Monday, September 28, 2009

knitting for sanity, part 1

If it is possible to delay labor simply by ignoring contractions and focusing on yarn overs, then that's exactly what I've been doing.  I figure that if I'm supposed to be on bed rest, I may as well knit my little heart out since that's pretty much the only productive thing you can do in a semi-recumbent position (crying and bossing people around being less than productive).  So that's how I've spent the past two weeks:  knitting through every scrap of yarn in the house. 

This baby cardigan was a very fast and easy knit.  It was brainless enough to complete during the initial fog of medicine and panic.  My only issue is that my gauge must have been even weirder than usual because the sweater looks like it would fit a very robust two year old, which is a bit bigger than I had anticipated.  

I'm enjoying how the (very basic) lace pattern makes this cardigan look a bit like my Liesl.

The pattern is available free here, which I would totally recommend to any beginning/intermediate knitter. 
The yarn is comfy worsted from knitpicks, which washes so damn well I couldn't be happier with it.

Next up, more baby sweaters!

Saturday, September 12, 2009

what I did at the hospital

So me and the fetuses have had a bit of a wild ride over the past few days.  First a pig flu scare, then a rapidly vanishing cervix, and then contractions that were coming too frequently.  The result (of the latter two events, at least) was a day and a half at the hospital.  Right now I'm on bed rest and I have pills to stop the contractions, and I have every reason to believe that the babies are going to stay put for several weeks longer.  But...I've never been in the hospital overnight before, so this was a bit of an experience.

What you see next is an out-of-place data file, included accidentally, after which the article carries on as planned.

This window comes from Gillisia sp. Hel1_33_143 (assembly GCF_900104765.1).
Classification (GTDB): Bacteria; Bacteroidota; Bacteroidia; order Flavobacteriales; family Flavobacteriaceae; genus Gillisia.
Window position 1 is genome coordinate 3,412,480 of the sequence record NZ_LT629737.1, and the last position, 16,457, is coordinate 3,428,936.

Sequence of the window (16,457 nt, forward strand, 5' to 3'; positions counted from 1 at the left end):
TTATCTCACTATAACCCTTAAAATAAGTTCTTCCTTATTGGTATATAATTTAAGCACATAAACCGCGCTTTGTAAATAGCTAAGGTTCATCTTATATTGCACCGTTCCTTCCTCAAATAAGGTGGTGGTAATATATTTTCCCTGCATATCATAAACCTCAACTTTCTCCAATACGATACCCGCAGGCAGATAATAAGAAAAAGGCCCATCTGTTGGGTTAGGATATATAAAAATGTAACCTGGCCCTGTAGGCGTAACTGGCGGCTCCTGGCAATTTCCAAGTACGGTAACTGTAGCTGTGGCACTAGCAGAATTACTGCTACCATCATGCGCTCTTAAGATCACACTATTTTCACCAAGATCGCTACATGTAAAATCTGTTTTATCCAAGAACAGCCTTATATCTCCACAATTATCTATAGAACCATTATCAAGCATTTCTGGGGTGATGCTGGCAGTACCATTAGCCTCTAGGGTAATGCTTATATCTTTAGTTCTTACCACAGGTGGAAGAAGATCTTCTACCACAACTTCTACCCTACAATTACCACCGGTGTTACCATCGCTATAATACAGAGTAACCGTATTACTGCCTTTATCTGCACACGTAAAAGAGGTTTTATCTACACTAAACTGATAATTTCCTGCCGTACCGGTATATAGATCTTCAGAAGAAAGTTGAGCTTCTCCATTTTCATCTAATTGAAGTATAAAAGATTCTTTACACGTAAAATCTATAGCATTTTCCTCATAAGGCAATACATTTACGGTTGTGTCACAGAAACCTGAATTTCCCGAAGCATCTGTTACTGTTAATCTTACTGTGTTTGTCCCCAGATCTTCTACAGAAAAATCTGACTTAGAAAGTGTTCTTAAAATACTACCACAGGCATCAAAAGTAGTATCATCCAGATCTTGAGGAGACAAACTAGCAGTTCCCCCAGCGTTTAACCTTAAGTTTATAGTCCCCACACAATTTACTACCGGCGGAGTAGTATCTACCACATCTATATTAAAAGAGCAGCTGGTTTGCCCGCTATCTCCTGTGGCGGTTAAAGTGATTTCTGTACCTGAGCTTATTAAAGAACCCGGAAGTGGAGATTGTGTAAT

I'm in the midst of writing a 12,000 page disquisition on the importance of wearing your own underwear at the hospital (something about maintaining the integrity of the self in a bureaucratic/institutional setting, blah blah), but in the meantime I thought I would share my observations about life on the inside:
  • In the hospital there is something called "shower privileges," which I apparently did not have.  My solution was simply to stand in the middle of the bathroom and dump water over myself until I felt clean.  This made me feel all dark and rebellious, and also clean. 
  • On a related note, you are not going to get arrested for unplugging your IV and other tubes.  I'm all about going to the bathroom by myself and I was not letting seventeen wires stand in my way.
  • Because of pig flu hysteria, kids under age 5 are currently not allowed to visit patients at any hospitals in Jacksonville.  I pretty much lost my marbles when I discovered this.   
  • The nurses automatically offer you Ambien.  At least, they automatically offered me Ambien.  Whether they were motivated by the fact that I had just spent three hours openly weeping about not being able to see my son, I could not tell you.